British Columbia’s Métis women are in a better position to grow as community leaders thanks to nearly $200,000 in federal funding.
On Thursday, March 28, the Department for Women and Gender Equality announced that the Métis Women of British Columbia will receive $198,190 for the Métis Women BC Provincial Council. The money is part of Ottawa’s broader investment of $5.3 million for 14 organizations serving women and Indigenous people across the Lower Mainland.
“Women’s organizations provide vital support to our communities, supporting women and girls to be financially secure, free from violence, and able to fully participate in all aspects of our economy and society,” the federal government said in a press release. “Yet for far too long they have been chronically underfunded, underestimated and undermined.”
Colette Trudeau, the director of operations at the Cloverdale-based Métis Nation of British Columbia, told the Reporter the money will go towards “elevating the voices of Métis women” by ensuring that Métis women are included and have their input on policy and governmental changes at the MNBC.
“It really focuses on increasing the knowledge and understanding of governance, their role as leaders and politicians, and what they can do to influence change across British Columbia and then nationally, as well,” Trudeau told the Reporter.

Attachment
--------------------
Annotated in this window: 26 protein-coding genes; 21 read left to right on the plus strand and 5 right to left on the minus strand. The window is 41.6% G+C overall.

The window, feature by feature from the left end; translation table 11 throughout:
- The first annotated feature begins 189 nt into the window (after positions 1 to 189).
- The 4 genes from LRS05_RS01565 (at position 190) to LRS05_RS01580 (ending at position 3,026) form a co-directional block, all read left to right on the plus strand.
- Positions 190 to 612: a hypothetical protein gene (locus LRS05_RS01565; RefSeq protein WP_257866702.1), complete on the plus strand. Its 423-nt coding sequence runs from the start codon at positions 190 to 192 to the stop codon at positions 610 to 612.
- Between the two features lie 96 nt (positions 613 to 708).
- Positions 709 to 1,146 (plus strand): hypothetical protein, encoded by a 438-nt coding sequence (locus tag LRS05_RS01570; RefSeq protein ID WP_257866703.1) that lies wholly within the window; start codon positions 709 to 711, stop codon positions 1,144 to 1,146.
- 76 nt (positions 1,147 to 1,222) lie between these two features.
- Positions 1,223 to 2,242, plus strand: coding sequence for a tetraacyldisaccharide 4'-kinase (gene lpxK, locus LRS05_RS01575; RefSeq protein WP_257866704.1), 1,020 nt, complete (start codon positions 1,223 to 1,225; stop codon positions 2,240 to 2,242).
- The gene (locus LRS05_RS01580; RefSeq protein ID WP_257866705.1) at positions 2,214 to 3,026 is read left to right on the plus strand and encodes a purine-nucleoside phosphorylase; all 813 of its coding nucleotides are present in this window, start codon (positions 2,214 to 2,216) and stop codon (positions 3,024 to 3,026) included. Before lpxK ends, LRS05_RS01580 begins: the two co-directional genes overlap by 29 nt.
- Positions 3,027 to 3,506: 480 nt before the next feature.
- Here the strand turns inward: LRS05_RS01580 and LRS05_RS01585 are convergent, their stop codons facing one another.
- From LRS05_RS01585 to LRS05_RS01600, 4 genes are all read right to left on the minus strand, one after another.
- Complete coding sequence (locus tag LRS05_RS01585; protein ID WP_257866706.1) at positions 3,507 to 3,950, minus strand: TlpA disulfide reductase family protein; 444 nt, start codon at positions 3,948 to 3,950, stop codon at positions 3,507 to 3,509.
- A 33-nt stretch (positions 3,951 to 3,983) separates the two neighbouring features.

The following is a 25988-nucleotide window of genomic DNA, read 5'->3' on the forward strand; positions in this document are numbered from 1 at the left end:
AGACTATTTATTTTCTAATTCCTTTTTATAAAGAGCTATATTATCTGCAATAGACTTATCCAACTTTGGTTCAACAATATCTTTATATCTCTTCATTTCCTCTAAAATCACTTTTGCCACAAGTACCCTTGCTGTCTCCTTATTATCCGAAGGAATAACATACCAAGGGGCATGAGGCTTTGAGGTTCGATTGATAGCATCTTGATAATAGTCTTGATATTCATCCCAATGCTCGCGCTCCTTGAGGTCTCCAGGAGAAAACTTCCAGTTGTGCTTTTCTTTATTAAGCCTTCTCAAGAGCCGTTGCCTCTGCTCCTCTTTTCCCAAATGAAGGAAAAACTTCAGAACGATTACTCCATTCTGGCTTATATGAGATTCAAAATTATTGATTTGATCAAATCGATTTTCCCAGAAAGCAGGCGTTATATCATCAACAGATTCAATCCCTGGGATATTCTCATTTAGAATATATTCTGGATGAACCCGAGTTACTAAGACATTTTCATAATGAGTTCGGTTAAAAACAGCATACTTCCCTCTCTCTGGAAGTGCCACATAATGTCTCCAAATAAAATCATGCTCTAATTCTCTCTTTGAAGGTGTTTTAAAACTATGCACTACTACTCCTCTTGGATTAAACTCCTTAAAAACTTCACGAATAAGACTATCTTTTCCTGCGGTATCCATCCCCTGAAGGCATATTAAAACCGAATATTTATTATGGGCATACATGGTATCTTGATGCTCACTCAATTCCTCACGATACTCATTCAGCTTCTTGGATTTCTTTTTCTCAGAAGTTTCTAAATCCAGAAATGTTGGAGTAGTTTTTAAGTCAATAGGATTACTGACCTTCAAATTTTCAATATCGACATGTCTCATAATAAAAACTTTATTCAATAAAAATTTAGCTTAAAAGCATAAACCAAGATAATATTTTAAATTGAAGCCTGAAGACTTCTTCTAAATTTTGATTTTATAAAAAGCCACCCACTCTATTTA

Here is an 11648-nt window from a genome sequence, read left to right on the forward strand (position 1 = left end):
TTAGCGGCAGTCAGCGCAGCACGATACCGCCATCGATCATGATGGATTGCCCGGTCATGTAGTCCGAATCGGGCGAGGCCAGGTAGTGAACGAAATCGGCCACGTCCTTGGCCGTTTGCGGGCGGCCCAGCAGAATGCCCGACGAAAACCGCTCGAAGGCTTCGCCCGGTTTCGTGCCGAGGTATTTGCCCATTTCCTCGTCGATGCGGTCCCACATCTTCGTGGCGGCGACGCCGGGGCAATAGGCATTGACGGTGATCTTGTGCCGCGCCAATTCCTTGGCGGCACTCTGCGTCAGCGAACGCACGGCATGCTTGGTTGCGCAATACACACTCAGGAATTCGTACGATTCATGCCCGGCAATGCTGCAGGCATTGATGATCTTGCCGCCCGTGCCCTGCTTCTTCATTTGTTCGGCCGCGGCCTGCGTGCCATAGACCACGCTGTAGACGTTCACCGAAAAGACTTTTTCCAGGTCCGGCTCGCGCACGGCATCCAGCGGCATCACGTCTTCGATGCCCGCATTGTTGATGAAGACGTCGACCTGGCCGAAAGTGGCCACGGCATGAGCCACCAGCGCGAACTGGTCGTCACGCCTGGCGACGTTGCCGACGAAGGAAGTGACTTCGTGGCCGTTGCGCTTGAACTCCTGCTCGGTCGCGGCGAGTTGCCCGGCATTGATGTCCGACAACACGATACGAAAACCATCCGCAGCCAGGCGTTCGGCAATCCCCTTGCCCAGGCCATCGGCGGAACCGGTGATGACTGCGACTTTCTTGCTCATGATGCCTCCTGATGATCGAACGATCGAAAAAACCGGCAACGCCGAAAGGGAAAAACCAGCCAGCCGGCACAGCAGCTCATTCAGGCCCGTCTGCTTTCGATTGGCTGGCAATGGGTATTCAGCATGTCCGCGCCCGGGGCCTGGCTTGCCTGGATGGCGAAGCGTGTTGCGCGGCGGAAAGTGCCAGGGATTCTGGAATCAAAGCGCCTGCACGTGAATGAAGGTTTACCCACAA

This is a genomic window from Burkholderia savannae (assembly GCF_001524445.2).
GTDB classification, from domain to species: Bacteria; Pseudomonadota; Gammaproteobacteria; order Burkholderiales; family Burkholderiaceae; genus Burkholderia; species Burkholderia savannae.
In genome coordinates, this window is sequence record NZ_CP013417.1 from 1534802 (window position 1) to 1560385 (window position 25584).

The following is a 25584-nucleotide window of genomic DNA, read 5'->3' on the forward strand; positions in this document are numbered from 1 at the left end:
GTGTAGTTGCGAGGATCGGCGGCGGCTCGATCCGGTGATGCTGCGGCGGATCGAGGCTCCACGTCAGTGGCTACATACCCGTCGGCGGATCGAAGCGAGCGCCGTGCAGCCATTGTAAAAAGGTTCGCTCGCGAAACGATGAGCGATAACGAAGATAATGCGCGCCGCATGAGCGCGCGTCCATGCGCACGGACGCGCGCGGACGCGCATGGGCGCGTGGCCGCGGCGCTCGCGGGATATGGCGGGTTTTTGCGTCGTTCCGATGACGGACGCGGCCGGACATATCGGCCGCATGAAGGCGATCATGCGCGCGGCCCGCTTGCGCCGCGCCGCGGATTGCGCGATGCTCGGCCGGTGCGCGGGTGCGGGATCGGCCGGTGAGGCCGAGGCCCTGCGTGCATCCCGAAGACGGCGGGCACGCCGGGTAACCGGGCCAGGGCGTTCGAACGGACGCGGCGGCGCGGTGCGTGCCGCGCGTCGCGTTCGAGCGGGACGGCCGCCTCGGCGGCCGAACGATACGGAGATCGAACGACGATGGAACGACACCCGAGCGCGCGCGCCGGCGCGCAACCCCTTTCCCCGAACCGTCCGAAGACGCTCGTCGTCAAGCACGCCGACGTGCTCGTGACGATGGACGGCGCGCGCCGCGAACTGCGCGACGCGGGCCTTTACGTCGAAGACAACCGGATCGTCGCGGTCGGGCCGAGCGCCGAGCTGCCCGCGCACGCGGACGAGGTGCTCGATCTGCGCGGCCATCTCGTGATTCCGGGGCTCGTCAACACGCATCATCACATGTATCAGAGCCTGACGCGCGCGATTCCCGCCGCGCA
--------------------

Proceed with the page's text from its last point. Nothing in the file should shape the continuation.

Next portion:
“Quite often, these women are elected into their roles, but they aren’t provided with information around what their roles and responsibilities are, and really what we’re trying to do is provide them with those skills and knowledge, so that across the province we have a number of Métis women leaders who understand their role and can really use their voice.”
Though limited, the funding is a good start for the 39 Métis chartered communities in B.C., she said.
“We never received any funding to really support our Métis women governance in this way, so anything helps,” she added.
The work on the project has already started, she said, and includes live webinars and workshops, but the organization will also look into staging provincial gatherings to expand the women’s skill sets during the year.
In addition, Trudeau noted it’s especially important to draw attention to the violence that Métis women and girls experience, an aspect that can be overlooked since much of the conversation tends to be First Nations-oriented.
“If we have the ability to build our Métis women leadership capacity, sky’s the limit,” Trudeau added.
“There are so many opportunities to help influence Indigenous women, programs and services, and I think through building the capacity and cultural confidence, and the advocacy of our Métis women, we’re going to see a lot of really great opportunities where Métis women will no longer be hidden or forgotten.”
One project already underway to build the capacity of Metis women and girls is the Sashing Our Warriors campaign organized by the Métis Youth British Columbia and the Métis Women British Columbia Committees, Trudeau said.
According to the campaign overview, sashes are an “integral and highly symbolic aspect of Métis identity” and a tangible means of expressing and preserving it. The colours of the warrior sash — magenta, pink, black and white — stand for, among other things, promising to protect and nurture women and taking a stand to prevent violence.
Though it is unrelated to the federal funding, the project aims to educate and create awareness on the prevention of further violence. As part of the campaign, a survey recorded the stories of almost 400 women who have experienced violence. The final report of the survey will be out soon, Trudeau said.
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